Tom Shefchunas

How Small Groups Create Momentum

by on in Small Groups, Strategy.
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As an old science teacher I couldn’t help myself but to talk about momentum in today’s post.

In the classroom, momentum is the principle that an object that is moving “wants” to keep moving in the same way. The bigger it is, and the faster it is, the more it “wants” to keep moving in that direction.

The other day I was doing a little writing and trying to uncover some of the “unstated” beliefs I have about our small group systems at North Point. It is working pretty well and I wanted to figure out why. (Actually, that would be a good post for another time: because we rarely take time to figure out why things work, we have no idea how to fix them when they stop working.)

Why are North Point’s small groups going so well? Here is what I discovered.

We pay attention to relational momentum.

Basically, we feel our entire weekly program should be used to help Small Group Leaders create quality memories around biblical truth. (Don’t miss that one… there is a huge paradigm shift in that statement… but we can talk about that later too). Those memories and moments all add up to relationships.

Those relationships create momentum. And we can then use that relational momentum to add a little energy to otherwise dead times during the year.

So how do you capitalize on relational momentum? Here are some things we’ve found to be successful…

EVERY YEAR

1. VALUE SMALL GROUPS. A weekly program without small groups does not build relational momentum. Do whatever you can to keep small groups meeting consistently.

2. DO ONE BIG EVENT EVERY QUARTER. Look at your calendar. Do you have some sort of event each quarter where small groups can connect?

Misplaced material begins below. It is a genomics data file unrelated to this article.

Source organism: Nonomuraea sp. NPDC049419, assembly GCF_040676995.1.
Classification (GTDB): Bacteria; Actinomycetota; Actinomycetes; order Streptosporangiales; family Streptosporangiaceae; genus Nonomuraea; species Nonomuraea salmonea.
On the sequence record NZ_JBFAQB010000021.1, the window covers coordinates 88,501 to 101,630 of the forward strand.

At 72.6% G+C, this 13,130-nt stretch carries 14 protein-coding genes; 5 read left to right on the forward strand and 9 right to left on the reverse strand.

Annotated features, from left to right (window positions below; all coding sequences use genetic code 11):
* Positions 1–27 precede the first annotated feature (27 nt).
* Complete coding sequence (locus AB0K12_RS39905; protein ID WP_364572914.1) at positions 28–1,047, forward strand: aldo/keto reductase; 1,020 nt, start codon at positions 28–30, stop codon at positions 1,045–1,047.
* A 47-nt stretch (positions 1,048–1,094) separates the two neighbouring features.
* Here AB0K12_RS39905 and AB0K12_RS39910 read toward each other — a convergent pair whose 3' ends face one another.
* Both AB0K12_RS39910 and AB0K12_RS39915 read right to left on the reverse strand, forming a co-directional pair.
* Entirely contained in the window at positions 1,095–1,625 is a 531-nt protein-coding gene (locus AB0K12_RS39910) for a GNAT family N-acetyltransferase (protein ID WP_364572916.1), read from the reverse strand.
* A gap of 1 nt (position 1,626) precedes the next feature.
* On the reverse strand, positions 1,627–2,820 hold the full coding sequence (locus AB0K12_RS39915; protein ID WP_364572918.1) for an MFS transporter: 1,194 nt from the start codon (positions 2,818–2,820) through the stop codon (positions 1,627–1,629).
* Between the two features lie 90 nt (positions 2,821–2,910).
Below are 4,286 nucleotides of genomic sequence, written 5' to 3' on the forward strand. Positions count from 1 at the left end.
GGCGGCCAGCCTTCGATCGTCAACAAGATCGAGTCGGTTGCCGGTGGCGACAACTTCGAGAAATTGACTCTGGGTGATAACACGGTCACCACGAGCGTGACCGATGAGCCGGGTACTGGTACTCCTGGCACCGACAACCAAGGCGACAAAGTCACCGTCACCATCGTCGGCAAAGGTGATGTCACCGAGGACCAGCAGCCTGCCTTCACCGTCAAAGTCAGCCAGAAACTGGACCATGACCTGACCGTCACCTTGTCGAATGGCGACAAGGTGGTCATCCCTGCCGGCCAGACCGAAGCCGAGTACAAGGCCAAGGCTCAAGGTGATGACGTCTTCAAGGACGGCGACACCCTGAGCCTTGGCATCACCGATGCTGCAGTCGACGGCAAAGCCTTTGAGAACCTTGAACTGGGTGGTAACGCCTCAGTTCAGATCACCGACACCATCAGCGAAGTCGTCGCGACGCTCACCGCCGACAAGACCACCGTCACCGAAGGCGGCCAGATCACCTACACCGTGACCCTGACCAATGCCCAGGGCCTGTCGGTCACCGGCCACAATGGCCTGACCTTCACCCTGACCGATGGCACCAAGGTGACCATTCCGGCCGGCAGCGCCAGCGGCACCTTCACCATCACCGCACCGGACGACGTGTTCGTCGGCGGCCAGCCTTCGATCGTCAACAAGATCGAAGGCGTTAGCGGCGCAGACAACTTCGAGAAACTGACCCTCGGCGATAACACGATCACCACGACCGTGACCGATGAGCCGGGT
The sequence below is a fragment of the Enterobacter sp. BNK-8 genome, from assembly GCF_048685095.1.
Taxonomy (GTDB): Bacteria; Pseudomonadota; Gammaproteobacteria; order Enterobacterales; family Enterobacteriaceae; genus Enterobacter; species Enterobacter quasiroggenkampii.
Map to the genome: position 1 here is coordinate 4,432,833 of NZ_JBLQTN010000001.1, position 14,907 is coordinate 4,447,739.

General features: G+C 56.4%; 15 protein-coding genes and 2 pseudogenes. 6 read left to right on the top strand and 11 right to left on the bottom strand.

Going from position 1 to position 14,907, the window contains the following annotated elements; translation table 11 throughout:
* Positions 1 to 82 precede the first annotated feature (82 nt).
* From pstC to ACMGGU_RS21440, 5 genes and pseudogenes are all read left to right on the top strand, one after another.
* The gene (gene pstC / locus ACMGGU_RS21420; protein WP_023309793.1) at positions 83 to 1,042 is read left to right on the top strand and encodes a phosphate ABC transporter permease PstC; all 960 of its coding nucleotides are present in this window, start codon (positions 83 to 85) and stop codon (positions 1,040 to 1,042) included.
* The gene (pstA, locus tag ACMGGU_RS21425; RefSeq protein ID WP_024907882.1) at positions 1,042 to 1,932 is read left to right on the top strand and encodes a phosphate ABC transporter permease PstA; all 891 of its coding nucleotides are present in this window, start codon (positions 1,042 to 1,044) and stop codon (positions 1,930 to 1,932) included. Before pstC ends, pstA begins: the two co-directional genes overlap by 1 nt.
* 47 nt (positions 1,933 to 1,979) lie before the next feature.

3. USE THE RELATIONAL MOMENTUM OF OVERNIGHT EVENTS. Overnight events are HUGE relational momentum builders. Do an overnight event on Saturday, and don’t lose that momentum by canceling your Sunday program the next day.

4. DON’T OVER-PROGRAM YOUR FALL SEMESTER. This seems to happen often. Consider spreading things out into the spring and winter.

5. HANG IN THERE DURING JANUARY AND FEBRUARY. This is the time of year when holidays, midterms, and “The Big Game” can really hurt our momentum. But don’t give up. This might be a great time to plan a big small group driven event, like a “Discipleship Now” weekend in host homes.

6. KEEP SMALL GROUPS GOING DURING THE SUMMER. Because summer can be a momentum killer, if you don’t do groups in the summer, you should consider it. Though, keep in mind, you’ve got to pay attention to when your Small Group Leaders need a break. 

Want to see what this looks like for us at North Point?

OUR ANNUAL SCHEDULE AT NORTH POINT

FALL

  • AUGUST: 6th Grade Retreat
  • OCTOBER: 7th and 8th Grade Retreat
  • NOVEMBER: Operation Christmas Child Service Opportunities
  • DECEMBER: Normal Christmas Programs

WINTER

  • FEBRUARY: Walking Wisely Weekend (for 6th,7th and 8th Grade small groups) 
  • MARCH: Sex Series (always get’s the small group conversations going!)

SPRING

  • APRIL: Double Dog Dare (an “invest and invite” event for students and their small groups)
  • MAY/JUNE: Promotion into the next grade (lots of momentum for new 6th graders and rising 9th graders)

SUMMER

  • Do groups as often as possible. Attendance might be lower than normal, but it’s still important.
  • Mission trips.
  • Individual small group outings are KEY in the summer.
  • Rising 9th graders do camp at the beach with their SGL.

That’s what it looks like for us. But what do you think? How do you maintain relational momentum?